The History of the Great Irish Famine of 1847 (3rd ed.) (1902) eBook

This eBook from the Gutenberg Project consists of approximately 575 pages of information about The History of the Great Irish Famine of 1847 (3rd ed.) (1902).

D. O. M. Sub invocatione B.V.  Mariae.  C. Primum hujus Ecclesiae lapidem posuit Johannes Sweetman, Armiger.  Memoriale hoc grati animi restitutae Catholicae Libertatis Georgio tertio Regum optimo, annuente Parliamento ac toto populo acclamante, Dedicat Patriae Pietas.  Anno supradictae Libertatis primo.  Regni vigesimo tertio, ab Incarnatione 1793, die Octobris tertio.

T. BEAHAN, Arch.

[56] Forty-shilling freeholders in Ireland and forty-shilling freeholders in England were quite different classes.  The latter, by the statute, 8 Henry VI, cap. 7, passed in 1429, must be “people dwelling and resident in the counties, who should have free land or tenement to the value of forty shillings by the year at least, above all charges;” whilst in Ireland, every tenant having a lease for a life was entitled to a Parliamentary vote, provided he swore that his farm was worth forty shillings annual rent, more than the rent reserved in his lease.

Mr. Pim writes:—­“A numerous tenantry having the right to vote, and practically obliged to exercise that right at the dictation of their landlord, was highly prized....  When the Emancipation Act was passed in 1829, the forty-shilling freeholders were disfranchised, and, being no longer of use to their landlords, every means has since been employed to get rid of them.”—­The Condition and Prospects of Ireland, by Jonathan Pim, late M.P. for Dublin City.

“It is in vain to deny or to conceal the truth in respect to that franchise [the forty-shilling franchise].  It was, until a late period, the instrument through which the landed aristocracy—­the resident and the absentee proprietor, maintained their local influence—­through which property had its weight, its legitimate weight, in the national representation.  The landlord has been disarmed by the priest.... that weapon which [the landlord] has forged with so much care, and has heretofore wielded with such success, has broken short in his hand.”—­Mr. Peel’s Speech in the House of Commons, 5th March, 1829, introducing the Catholic Relief Bill.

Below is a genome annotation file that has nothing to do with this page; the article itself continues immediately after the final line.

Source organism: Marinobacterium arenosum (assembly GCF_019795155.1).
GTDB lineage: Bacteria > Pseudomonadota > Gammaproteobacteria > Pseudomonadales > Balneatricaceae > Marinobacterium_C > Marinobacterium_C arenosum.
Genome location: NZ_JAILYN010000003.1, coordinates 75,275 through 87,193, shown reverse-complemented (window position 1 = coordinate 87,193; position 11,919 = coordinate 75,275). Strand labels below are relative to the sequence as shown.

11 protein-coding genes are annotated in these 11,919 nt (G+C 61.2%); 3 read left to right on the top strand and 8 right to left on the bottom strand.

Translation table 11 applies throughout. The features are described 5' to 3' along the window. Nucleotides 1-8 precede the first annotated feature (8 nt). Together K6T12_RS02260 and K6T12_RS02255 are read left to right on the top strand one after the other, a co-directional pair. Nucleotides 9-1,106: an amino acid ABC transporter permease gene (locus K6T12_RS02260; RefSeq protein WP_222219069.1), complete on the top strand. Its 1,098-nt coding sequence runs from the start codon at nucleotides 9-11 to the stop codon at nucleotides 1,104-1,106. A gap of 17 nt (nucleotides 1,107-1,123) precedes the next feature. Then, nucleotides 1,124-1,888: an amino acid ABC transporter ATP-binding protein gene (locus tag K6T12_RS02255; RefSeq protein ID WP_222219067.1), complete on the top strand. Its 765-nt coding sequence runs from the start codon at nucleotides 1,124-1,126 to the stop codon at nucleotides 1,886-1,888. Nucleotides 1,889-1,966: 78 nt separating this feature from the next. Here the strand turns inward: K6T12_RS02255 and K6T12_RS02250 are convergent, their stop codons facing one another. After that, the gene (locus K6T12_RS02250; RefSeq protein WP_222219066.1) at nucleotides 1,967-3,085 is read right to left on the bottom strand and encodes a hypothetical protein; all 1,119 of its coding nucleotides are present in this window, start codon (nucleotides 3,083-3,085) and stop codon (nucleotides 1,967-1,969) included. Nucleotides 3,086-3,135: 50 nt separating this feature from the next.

Leaving out the “legitimate weight” of landed proprietors, as exercised through the forty-shilling freeholders, the above statement, besides being a remarkable one from such a cautious Minister, is not far from being correct.

CHAPTER II.

The Potato Blight of 1845—­Its appearance in England—­In Ireland—­Weather—­Scotland—­Names given to the Blight—­First appearance of the Blight in Ireland—­Accounts of its progress—­The Royal Agricultural Improvement Society of Ireland—­Its action—­The Dublin Corporation—­O’Connell—­His plan for meeting the Crisis—­Deputation to the Lord Lieutenant—­How it was received—­Lord Heytesbury’s Reply—­It displeases the Government—­The Times’ Commissioner—­His suggestions—­Mr. Gregory’s Letter—­Mr. Crichton’s—­Sir James Murray on the Blight—­Action of the
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The History of the Great Irish Famine of 1847 (3rd ed.) (1902) from Project Gutenberg. Public domain.
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